Canada Outdoor Adventures
If you're hot for adventure but strapped for cash, our neighbor to the north has just what you need!
Devotees of adventure travel find more of it for less in Canada than anywhere else. With the U.S. dollar exchanged for about CAD$1.34, the outdoor bargains there are awesome, as we attempt to show in the following seven examples. (All prices are listed in U.S. dollars and are based on double occupancy.)
Nestled within Newfoundland's Gros Morne National Park, a designated UNESCO World Heritage Site in part because of its unique combination of quartzite rock and wetland terrain, the Long Range Mountains are among the few remnants of pristine wilderness within a three-hour flight of New York, Boston, or Chicago. In Gros Morne, there are no roads, no power lines, not even manicured trails with the requisite hiking maps and wooden signs that show you which way to go and the exact mileage to get there.
The Long Range Traverse is a 22-mile, semicircular route where topographical maps and a compass are a necessity to find your way among the web of caribou paths. Thus, there's the need of a guide like local outfitter Gros Morne Adventures (800/685-4624, grosmorneadventures.com/). On their eight-day, seven-night trek through Gros Morne National Park, they'll take you into stunning fjords and up snowcapped peaks where the caribou and moose far outnumber backpackers. Most of the hiking is on bog-like ground where water is ubiquitous. Sure, you'll slip and slide in the muddy moss, but you can also dip your water bottle into a running creek the color of gin and not have to worry about filtration. Backpacking experience and decent physical condition are musts. Cost of the eight-day trip is $1040, including two nights' accommodations at a B&B, all meals, camping equipment, boat tour, airport shuttle, and park permit.
Biking Prince Edward Island
Prince Edward Island will always be synonymous with that 11-year-old girl in braids that Lucy Maud Montgomery made famous in her 1908 book, Anne of Green Gables. Indeed, the Green Gables site and Lucy Maud Montgomery's home are the top two places visitors venture to as they make their pilgrimage to this banana-shaped island in eastern Canada. Yet, there's a smaller group of folks who return to PEI as often as possible to bike through the bucolic countryside.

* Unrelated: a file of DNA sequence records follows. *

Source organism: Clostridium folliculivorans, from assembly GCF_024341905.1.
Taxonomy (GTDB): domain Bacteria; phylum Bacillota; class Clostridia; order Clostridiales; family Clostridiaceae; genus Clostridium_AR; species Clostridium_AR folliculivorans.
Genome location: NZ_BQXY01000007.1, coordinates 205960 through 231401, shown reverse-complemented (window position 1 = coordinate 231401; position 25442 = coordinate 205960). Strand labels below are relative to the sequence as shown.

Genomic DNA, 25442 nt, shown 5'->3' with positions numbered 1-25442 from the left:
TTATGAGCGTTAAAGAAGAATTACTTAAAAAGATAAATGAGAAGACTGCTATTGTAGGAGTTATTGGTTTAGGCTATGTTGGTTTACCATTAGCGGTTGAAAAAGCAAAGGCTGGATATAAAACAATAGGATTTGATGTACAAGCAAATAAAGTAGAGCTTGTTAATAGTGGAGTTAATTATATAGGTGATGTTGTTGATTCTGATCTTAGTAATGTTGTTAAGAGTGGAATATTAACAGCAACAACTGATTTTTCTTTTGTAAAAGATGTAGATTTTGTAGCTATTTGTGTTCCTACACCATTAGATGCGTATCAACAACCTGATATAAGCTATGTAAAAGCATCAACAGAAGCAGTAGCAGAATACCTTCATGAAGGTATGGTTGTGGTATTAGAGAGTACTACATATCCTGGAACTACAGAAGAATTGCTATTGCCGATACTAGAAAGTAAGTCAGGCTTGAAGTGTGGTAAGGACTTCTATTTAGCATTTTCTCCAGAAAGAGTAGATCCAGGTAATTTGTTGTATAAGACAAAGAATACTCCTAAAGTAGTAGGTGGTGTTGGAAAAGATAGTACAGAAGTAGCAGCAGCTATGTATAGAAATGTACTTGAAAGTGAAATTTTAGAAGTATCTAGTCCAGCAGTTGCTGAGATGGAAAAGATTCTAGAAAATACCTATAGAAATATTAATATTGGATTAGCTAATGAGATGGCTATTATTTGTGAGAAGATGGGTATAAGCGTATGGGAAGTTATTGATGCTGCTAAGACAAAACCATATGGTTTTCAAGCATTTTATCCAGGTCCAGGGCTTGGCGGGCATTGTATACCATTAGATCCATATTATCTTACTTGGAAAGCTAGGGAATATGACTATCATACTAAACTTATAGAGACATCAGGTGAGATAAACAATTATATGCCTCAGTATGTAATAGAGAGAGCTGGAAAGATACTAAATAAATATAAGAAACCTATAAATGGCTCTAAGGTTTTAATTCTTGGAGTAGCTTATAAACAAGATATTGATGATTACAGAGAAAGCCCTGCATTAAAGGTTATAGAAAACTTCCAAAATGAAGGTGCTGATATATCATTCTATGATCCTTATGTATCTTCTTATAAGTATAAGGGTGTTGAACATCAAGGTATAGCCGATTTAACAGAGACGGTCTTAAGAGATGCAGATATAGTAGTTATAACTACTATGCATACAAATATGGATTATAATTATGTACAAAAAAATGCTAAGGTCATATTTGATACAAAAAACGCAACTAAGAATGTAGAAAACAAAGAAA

Local outfitter MacQueen's Island Tours (800/969-2822, macqueens.com/) will provide you with a bike, detailed routes, lodging at B&Bs, breakfasts daily, and emergency road repair on their six-day, five-night self-guided tour of the island. Daily route cards average a leisurely 30-35 miles a day but can be adjusted according to expertise. You'll start in the capital city of Charlottetown before heading southeast past seaside communities. Pedal around the Rossignol Estate Winery in Little Sands before heading to the fishing village of Murray Harbour. The latter part of the trip takes you inland past brilliant-green potato farmland to the riverside town of Montague. And since the routes are designed by locals, rest assured that most of the biking is on less-traveled country roads and converted railroad beds. Cost of the trip is $742 (single supplement $246.)
Sea kayaking Quebec
Writer Walt Whitman described the waters of Quebec's Saguenay Fjord as "dark as ink, exquisitely polished and sheeny under the August sun." Quebec Adventures (888/678-3232, quebecadv.com/) offers a five-day, four-night tour of Saguenay in which you'll be up close and personal with that same water as you kayak the length of the fjord. Two guides will lead you through this St. Lawrence estuary, a Marine Park in Canada, alongside walls of ash-colored rock that rise some 1,150 feet. An added bonus is that this sheltered cove is a rich feeding ground for whales. Humpbacks, smaller minkes, and the curious white beluga whales have all been spotted on past trips. Each night, you'll be sleeping at campsites along the shores that only a kayak can venture to. The put-in is located two-and-a-half-hours northeast of Quebec City. No previous kayaking experience is necessary. Cost of the trip is $795.
A mere three-hour drive north of Toronto, Algonquin Provincial Park provides paddlers with a seemingly endless connection of waterways snaking through forests of tall pines, birches, maples, and cedars. Voyageur Quest (800/794-9660, voyageurquest.com/), an Algonquin-based outfitter, offers a five-day, four-night guided paddle on a few of Algonquin's 1,500-plus lakes and rivers. You'll spend two nights camping and two nights at a rustic log cabin on this trip geared toward families.
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